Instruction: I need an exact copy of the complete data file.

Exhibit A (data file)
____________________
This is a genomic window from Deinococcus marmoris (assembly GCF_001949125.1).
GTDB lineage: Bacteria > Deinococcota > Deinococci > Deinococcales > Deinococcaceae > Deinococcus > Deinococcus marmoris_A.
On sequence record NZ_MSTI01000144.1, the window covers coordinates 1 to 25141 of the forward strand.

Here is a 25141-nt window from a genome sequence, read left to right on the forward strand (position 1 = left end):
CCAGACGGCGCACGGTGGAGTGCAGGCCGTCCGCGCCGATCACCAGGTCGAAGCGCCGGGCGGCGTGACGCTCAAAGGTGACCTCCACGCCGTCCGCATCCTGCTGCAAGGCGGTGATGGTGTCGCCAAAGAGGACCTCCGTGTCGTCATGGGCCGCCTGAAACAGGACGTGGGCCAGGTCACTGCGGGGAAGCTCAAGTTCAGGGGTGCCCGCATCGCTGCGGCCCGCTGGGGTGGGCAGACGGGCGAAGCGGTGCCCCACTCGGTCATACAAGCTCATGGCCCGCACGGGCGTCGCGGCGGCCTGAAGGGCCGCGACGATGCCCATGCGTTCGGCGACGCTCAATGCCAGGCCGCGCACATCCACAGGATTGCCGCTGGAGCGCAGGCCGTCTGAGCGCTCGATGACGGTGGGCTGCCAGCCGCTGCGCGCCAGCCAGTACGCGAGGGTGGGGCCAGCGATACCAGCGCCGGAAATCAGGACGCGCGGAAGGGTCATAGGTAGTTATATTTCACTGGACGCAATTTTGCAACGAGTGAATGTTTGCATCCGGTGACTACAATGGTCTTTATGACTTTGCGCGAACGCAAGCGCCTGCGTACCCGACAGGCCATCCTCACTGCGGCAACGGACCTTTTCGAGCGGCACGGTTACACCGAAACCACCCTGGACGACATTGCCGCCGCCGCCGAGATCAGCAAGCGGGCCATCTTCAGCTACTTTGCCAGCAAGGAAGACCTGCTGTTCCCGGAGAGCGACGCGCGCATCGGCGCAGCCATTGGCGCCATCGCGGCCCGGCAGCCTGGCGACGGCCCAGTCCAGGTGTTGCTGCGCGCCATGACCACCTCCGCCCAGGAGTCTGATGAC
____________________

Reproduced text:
This is a genomic window from Deinococcus marmoris (assembly GCF_001949125.1).
GTDB lineage: Bacteria > Deinococcota > Deinococci > Deinococcales > Deinococcaceae > Deinococcus > Deinococcus marmoris_A.
On sequence record NZ_MSTI01000144.1, the window covers coordinates 1 to 25141 of the forward strand.

Here is a 25141-nt window from a genome sequence, read left to right on the forward strand (position 1 = left end):
CCAGACGGCGCACGGTGGAGTGCAGGCCGTCCGCGCCGATCACCAGGTCGAAGCGCCGGGCGGCGTGACGCTCAAAGGTGACCTCCACGCCGTCCGCATCCTGCTGCAAGGCGGTGATGGTGTCGCCAAAGAGGACCTCCGTGTCGTCATGGGCCGCCTGAAACAGGACGTGGGCCAGGTCACTGCGGGGAAGCTCAAGTTCAGGGGTGCCCGCATCGCTGCGGCCCGCTGGGGTGGGCAGACGGGCGAAGCGGTGCCCCACTCGGTCATACAAGCTCATGGCCCGCACGGGCGTCGCGGCGGCCTGAAGGGCCGCGACGATGCCCATGCGTTCGGCGACGCTCAATGCCAGGCCGCGCACATCCACAGGATTGCCGCTGGAGCGCAGGCCGTCTGAGCGCTCGATGACGGTGGGCTGCCAGCCGCTGCGCGCCAGCCAGTACGCGAGGGTGGGGCCAGCGATACCAGCGCCGGAAATCAGGACGCGCGGAAGGGTCATAGGTAGTTATATTTCACTGGACGCAATTTTGCAACGAGTGAATGTTTGCATCCGGTGACTACAATGGTCTTTATGACTTTGCGCGAACGCAAGCGCCTGCGTACCCGACAGGCCATCCTCACTGCGGCAACGGACCTTTTCGAGCGGCACGGTTACACCGAAACCACCCTGGACGACATTGCCGCCGCCGCCGAGATCAGCAAGCGGGCCATCTTCAGCTACTTTGCCAGCAAGGAAGACCTGCTGTTCCCGGAGAGCGACGCGCGCATCGGCGCAGCCATTGGCGCCATCGCGGCCCGGCAGCCTGGCGACGGCCCAGTCCAGGTGTTGCTGCGCGCCATGACCACCTCCGCCCAGGAGTCTGATGAC